Hopkinton Superintendent Carol Cavanaugh and School Committee members said they were taken by surprise when the Select Board requested they come back with a budget reflecting a 5.1 percent increase rather than the $60.1 million fiscal year 2024 proposal, which has an 8.3 percent increase.
Cavanaugh said when cherry sheet numbers came in — predicting state aid and assessments to towns — the district was “pretty thrilled,” because the $1.2 million gap of the 8.3 percent higher budget was reduced by $912,862, leaving a gap of $280,000.
However, that all changed when the Select Board on Tuesday asked for a reduction in the school budget of $1.7 million, or 3.2 percent.
The superintendent described the consequences as “very dire. It’s not a smooth situation that will be easy to achieve,” she said.
Cavanaugh explained that with a median teacher salary of $72,000, the cuts would be the equivalent of eliminating 24 full-time educators. “It is really debilitating,” she said.
She said that the proposed budget administrators has been working with for several months contained requests for 19.65 full-time educators, totaling $1.2 million. But even if all of those positions were removed, they’d still would be short by $400,000.
Additionally, some positions in the workforce are required by law and cannot be removed, she said.
Administrators revisit positions, programs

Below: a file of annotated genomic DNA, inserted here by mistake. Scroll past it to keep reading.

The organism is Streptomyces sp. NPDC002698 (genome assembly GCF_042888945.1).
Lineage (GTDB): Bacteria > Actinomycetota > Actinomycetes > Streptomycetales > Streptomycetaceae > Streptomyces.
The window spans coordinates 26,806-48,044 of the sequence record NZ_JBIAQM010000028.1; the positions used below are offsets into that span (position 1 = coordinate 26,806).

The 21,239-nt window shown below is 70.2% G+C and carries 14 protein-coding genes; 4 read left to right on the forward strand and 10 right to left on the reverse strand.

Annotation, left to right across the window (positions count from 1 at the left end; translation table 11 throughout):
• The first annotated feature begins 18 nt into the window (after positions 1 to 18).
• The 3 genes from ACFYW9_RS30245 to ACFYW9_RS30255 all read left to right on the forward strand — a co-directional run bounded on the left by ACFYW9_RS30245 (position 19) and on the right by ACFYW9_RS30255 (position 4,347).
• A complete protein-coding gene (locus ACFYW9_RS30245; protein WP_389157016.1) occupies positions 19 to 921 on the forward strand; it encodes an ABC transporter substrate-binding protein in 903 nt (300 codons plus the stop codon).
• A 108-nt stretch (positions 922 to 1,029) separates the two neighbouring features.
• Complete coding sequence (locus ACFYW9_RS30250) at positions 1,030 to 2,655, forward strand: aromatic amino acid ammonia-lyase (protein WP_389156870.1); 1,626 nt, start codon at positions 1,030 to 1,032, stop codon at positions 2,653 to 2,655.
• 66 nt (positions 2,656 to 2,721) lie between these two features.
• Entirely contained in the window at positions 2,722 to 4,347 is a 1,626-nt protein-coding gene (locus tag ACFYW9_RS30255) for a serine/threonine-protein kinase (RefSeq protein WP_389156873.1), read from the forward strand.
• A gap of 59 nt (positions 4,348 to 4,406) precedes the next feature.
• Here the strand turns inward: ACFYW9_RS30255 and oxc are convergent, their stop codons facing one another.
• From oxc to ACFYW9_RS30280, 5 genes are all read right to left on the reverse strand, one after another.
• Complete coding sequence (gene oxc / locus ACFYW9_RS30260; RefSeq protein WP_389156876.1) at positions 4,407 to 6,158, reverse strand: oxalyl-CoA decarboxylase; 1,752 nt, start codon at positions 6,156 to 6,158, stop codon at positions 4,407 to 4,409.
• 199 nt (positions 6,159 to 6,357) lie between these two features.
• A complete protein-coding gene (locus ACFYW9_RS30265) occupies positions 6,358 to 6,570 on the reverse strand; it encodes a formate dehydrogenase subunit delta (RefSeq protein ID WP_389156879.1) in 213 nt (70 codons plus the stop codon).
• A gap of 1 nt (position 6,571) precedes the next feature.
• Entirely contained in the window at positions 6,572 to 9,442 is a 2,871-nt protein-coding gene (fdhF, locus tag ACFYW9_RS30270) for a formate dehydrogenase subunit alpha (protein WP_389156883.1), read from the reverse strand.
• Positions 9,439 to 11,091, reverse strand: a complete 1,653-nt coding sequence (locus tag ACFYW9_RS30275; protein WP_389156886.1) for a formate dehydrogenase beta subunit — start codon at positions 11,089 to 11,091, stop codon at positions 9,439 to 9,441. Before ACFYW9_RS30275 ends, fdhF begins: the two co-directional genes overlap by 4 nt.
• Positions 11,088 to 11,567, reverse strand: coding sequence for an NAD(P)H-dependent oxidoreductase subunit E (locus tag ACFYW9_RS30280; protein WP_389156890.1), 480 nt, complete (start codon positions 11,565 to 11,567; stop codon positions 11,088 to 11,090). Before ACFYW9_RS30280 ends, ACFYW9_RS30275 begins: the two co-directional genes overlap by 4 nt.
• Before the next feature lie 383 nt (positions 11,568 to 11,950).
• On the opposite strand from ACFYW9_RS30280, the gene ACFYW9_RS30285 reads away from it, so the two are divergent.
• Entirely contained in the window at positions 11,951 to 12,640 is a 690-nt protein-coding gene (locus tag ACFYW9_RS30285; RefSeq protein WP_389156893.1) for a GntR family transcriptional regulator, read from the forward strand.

Cavanaugh and other administrators met Thursday morning to discuss ways to reduce the budget by $1.7 million.
From the special education department, Cavanaugh listed a pre-K director, Grades 6-12 director and school social worker as possibly being on the chopping block.
Other positions on the list potentially to be cut included two additional teachers for Grade 5, a high school physical education and wellness teacher, one instrumental music position, two technology integration specialists, one guidance counselor, elementary paraprofessionals, one custodian and three Grade 6 literacy (English teacher) positions, as well as cut in hours for a business, technology and engineering position.
Various programs could be affected as well, including a phasing out of the Mandarin program, changes to middle school/freshmen sports and reductions in fine arts and wellness. Plans to add another school bus would be scrapped to save $78,000.
Cutting the positions and programs could impact the students detrimentally and result in larger class sizes and inadequate services for vulnerable students. About 30 percent of students have “high needs,” the superintendent said, such as disabilities, low income, English not as a first language and more.
Loss of bus would `increase problems’
Director of Finance Susan Rothermich noted the possibility of losing an additional bus was “not great. … I have no other words for it.”
School Committee chair Nancy Cavanaugh said the transportation situation already is challenging for parents and would lead to longer rides for kids or more cars on the road as parents drive students to school to avoid lengthy trips. It would compound an existing traffic problem.
“Some of these things are quality of life to the town,” she said.